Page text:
"That was one of our major focuses this year, and the guys we've got now are making a big difference, giving us that nickel rush that we've always wanted. We're really deep, and I think we're going to surprise a lot of people. The defense is faster, and we're running and flying around better than we ever have in the past. We're going to be a much better team.''
The defensive line's new commitment to the pass rush has been noticeable in training camp, even making life a little less comfortable for Brees, the Saints Pro Bowl quarterback. During the team's intrasquad scrimmage two weeks ago, Brees was personally introduced to Ellis and several other Saints pass rushers, clearly more than he would have liked.
"[The defense] has gotten after us a little bit here in this camp,'' Payton said. "To the point where we've had to step it up a little bit in order to protect the passer and do a better job offensively.''
Added Brees: "The defense looks great. We get to see them every day and it certainly looks like they kind of have a chip on their shoulder, because they took a lot of criticism last year. But there's lots of good depth and good competition on that side of the ball this year.''
But the upgrade on defense didn't stop with just New Orleans' additions up front. During Senior Bowl week, well-respected defensive line coach Ed Orgeron was hired away from the clutches of Jerry Jones and the Cowboys, who also wanted him for an opening on Wade Phillips' staff. The intense and hard-driving ex-Ole Miss head coach once led the D-lines at both USC and the University of Miami, and him having recruited Ellis on behalf of the Trojans was one big reason New Orleans moved up in the top 10 to draft him.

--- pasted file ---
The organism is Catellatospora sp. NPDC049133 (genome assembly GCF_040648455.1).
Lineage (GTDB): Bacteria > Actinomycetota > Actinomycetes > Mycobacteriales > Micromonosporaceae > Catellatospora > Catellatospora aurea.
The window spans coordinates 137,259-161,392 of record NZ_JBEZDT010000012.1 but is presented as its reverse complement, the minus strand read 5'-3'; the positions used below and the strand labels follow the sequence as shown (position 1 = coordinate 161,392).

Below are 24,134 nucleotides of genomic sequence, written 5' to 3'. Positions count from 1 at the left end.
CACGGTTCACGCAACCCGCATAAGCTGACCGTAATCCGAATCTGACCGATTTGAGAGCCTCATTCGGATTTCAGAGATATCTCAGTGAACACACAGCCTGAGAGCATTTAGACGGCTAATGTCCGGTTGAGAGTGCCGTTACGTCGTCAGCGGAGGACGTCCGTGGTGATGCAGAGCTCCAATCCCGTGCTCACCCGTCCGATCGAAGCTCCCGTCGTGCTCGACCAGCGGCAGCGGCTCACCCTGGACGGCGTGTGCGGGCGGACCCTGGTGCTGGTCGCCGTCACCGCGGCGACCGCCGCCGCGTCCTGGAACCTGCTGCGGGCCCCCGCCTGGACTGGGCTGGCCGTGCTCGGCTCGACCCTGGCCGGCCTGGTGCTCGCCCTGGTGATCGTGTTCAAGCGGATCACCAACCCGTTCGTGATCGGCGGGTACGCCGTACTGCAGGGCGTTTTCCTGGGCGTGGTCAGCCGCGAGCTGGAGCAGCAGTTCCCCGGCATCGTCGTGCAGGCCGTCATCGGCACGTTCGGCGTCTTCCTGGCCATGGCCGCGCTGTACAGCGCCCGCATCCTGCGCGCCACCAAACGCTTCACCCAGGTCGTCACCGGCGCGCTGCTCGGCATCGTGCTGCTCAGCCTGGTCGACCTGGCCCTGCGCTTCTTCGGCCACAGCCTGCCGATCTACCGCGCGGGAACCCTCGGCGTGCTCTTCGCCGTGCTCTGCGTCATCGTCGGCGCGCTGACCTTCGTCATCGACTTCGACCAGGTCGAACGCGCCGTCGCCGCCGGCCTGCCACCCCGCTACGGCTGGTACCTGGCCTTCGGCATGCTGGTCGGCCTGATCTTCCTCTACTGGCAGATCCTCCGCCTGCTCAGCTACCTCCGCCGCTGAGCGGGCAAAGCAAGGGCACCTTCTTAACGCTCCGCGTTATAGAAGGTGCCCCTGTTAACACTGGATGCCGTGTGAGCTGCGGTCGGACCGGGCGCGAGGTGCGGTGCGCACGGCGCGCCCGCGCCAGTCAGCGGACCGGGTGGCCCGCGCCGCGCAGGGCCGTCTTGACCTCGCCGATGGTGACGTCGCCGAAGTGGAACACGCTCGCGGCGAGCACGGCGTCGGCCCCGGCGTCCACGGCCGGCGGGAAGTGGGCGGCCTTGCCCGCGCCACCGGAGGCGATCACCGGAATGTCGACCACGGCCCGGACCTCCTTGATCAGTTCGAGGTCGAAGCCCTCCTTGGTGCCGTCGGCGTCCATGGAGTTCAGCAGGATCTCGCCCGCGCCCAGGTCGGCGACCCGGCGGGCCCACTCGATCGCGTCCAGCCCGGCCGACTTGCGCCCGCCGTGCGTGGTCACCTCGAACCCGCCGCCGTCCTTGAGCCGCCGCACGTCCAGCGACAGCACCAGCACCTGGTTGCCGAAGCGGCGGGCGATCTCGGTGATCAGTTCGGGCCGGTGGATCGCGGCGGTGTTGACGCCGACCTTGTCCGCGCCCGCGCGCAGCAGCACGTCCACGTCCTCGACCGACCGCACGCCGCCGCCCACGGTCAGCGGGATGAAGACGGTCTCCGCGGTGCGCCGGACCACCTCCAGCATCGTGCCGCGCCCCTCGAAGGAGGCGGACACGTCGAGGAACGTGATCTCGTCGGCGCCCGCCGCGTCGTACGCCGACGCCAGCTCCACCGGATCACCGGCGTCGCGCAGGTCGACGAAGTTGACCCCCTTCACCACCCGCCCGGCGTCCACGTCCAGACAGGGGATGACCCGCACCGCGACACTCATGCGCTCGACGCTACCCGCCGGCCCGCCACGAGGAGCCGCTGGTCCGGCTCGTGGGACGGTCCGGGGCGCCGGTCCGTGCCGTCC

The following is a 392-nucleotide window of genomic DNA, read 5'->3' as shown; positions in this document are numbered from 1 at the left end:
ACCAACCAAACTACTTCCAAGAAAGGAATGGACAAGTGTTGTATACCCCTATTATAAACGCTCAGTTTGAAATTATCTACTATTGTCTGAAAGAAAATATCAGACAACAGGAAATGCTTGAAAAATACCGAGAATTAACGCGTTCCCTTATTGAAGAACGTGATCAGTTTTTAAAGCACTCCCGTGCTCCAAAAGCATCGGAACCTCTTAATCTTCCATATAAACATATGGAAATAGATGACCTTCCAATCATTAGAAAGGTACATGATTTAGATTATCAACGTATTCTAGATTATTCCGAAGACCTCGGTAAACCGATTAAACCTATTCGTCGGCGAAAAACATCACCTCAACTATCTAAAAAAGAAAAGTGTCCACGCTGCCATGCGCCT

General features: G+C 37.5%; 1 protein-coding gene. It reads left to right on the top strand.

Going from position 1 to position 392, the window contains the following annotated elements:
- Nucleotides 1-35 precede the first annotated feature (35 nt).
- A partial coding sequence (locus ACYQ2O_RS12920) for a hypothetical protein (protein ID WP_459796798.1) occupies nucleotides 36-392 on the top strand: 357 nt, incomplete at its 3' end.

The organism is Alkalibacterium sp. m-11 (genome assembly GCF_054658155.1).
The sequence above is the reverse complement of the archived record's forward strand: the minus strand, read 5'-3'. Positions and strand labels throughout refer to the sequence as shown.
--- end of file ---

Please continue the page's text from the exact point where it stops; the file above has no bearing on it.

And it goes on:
At linebacker, the Saints traded a fourth-round pick to the Jets for Vilma, whom New York felt was miscast on the inside in its 3-4 defense. In New Orleans, Vilma is back at middle linebacker in the Saints' 4-3, the position he thrived in during his first two years in New York. He's coming off last year's ACL surgery, but with returning health he's expected to give the Saints an intelligent and proven play-making presence in a role held capably but unspectacularly last season by Mark Simoneau.
"I definitely think if everything comes together we could be the most improved unit in the NFL,'' Vilma said. "These guys are beyond the point mentally where they're saying, 'OK, if we just don't give up X amount of points, we'll give our offense a chance to win the game.' It's more a situation where we feel we can dominate. Physically you can see we've got it. From up front, to the back seven. If we put the work in, we can really become a dominant defense, instead of worrying about just holding our own.''
In the secondary, the Saints signed cornerback Randall Gay away from New England in free agency, and drafted Indiana cornerback Tracy Porter in the second round. Gay is a solid and versatile veteran with plenty of big-game experience as both a starter or a nickelback, and Saints coaches say he has been better than even advertised thus far. New Orleans is also counting on a better second season from 2007 free-agent addition, cornerback Jason David, and a return to form by No. 1 cornerback, Mike McKenzie.
Without a doubt, there are a lot of ifs involved in the Saints defense taking a quantum leap this season. But New Orleans is undoubtedly more talented on that side of the ball, and coordinator Gary Gibbs has more options than ever at his disposal. That's a start.
"We're going to create pressure this year, and that's going to help the back end of our defense so much,'' said outside linebacker Scott Fujita. "It's not a wholesale change on defense. They just tinkered with some things, and in this copycat league, we're going to try and emulate what the Giants did last year. Now we've got a few things in the pressure game to hang our hats on.''
The bottom line is whether the Saints did enough to ensure their defense holds up its end of the bargain in relation to their high-octane offense? It didn't happen last year. But in three weeks or so, we'll start finding out about 2008.
"I know we accomplished what we set out to do in terms of getting the talent level improved,'' Saints general manager Mickey Loomis said. "How that integrates, and how the guys mesh, and how guys play, who knows? There are a lot of things that need to happen. But we've got some tools that we didn't have a year ago. Now we've got to perform.''